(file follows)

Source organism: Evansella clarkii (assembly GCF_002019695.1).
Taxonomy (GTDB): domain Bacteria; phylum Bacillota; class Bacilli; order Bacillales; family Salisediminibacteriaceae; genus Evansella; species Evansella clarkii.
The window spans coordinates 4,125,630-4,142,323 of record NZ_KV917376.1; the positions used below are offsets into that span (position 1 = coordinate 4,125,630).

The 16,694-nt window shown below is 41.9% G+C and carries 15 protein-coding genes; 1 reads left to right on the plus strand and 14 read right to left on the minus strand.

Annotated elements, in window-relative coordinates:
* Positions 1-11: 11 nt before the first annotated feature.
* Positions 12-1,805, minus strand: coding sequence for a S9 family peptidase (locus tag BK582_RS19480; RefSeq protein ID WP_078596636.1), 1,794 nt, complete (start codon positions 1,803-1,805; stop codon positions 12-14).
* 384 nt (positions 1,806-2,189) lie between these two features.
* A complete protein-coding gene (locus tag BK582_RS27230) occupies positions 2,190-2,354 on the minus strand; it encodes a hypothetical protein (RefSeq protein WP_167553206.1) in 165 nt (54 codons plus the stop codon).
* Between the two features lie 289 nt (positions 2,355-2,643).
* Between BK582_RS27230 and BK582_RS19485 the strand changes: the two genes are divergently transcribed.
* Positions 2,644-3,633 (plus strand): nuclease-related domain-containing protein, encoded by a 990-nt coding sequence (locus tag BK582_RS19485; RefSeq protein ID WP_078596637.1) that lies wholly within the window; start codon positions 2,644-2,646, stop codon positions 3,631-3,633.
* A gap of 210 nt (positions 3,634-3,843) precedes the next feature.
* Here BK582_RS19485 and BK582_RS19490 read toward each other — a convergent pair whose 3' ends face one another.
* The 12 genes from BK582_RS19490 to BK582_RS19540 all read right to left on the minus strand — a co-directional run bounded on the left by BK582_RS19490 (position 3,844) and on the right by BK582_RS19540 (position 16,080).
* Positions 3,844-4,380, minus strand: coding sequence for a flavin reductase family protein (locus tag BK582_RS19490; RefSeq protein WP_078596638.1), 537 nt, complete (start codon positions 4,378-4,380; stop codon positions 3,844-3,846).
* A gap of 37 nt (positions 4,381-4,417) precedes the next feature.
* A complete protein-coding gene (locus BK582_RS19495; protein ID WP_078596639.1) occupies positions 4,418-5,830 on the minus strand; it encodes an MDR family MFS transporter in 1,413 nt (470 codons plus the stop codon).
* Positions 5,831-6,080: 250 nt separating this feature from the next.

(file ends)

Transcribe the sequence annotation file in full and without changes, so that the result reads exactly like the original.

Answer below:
Source organism: Evansella clarkii (assembly GCF_002019695.1).
Taxonomy (GTDB): domain Bacteria; phylum Bacillota; class Bacilli; order Bacillales; family Salisediminibacteriaceae; genus Evansella; species Evansella clarkii.
The window spans coordinates 4,125,630-4,142,323 of record NZ_KV917376.1; the positions used below are offsets into that span (position 1 = coordinate 4,125,630).

The 16,694-nt window shown below is 41.9% G+C and carries 15 protein-coding genes; 1 reads left to right on the plus strand and 14 read right to left on the minus strand.

Annotated elements, in window-relative coordinates:
* Positions 1-11: 11 nt before the first annotated feature.
* Positions 12-1,805, minus strand: coding sequence for a S9 family peptidase (locus tag BK582_RS19480; RefSeq protein ID WP_078596636.1), 1,794 nt, complete (start codon positions 1,803-1,805; stop codon positions 12-14).
* 384 nt (positions 1,806-2,189) lie between these two features.
* A complete protein-coding gene (locus tag BK582_RS27230) occupies positions 2,190-2,354 on the minus strand; it encodes a hypothetical protein (RefSeq protein WP_167553206.1) in 165 nt (54 codons plus the stop codon).
* Between the two features lie 289 nt (positions 2,355-2,643).
* Between BK582_RS27230 and BK582_RS19485 the strand changes: the two genes are divergently transcribed.
* Positions 2,644-3,633 (plus strand): nuclease-related domain-containing protein, encoded by a 990-nt coding sequence (locus tag BK582_RS19485; RefSeq protein ID WP_078596637.1) that lies wholly within the window; start codon positions 2,644-2,646, stop codon positions 3,631-3,633.
* A gap of 210 nt (positions 3,634-3,843) precedes the next feature.
* Here BK582_RS19485 and BK582_RS19490 read toward each other — a convergent pair whose 3' ends face one another.
* The 12 genes from BK582_RS19490 to BK582_RS19540 all read right to left on the minus strand — a co-directional run bounded on the left by BK582_RS19490 (position 3,844) and on the right by BK582_RS19540 (position 16,080).
* Positions 3,844-4,380, minus strand: coding sequence for a flavin reductase family protein (locus tag BK582_RS19490; RefSeq protein WP_078596638.1), 537 nt, complete (start codon positions 4,378-4,380; stop codon positions 3,844-3,846).
* A gap of 37 nt (positions 4,381-4,417) precedes the next feature.
* A complete protein-coding gene (locus BK582_RS19495; protein ID WP_078596639.1) occupies positions 4,418-5,830 on the minus strand; it encodes an MDR family MFS transporter in 1,413 nt (470 codons plus the stop codon).
* Positions 5,831-6,080: 250 nt separating this feature from the next.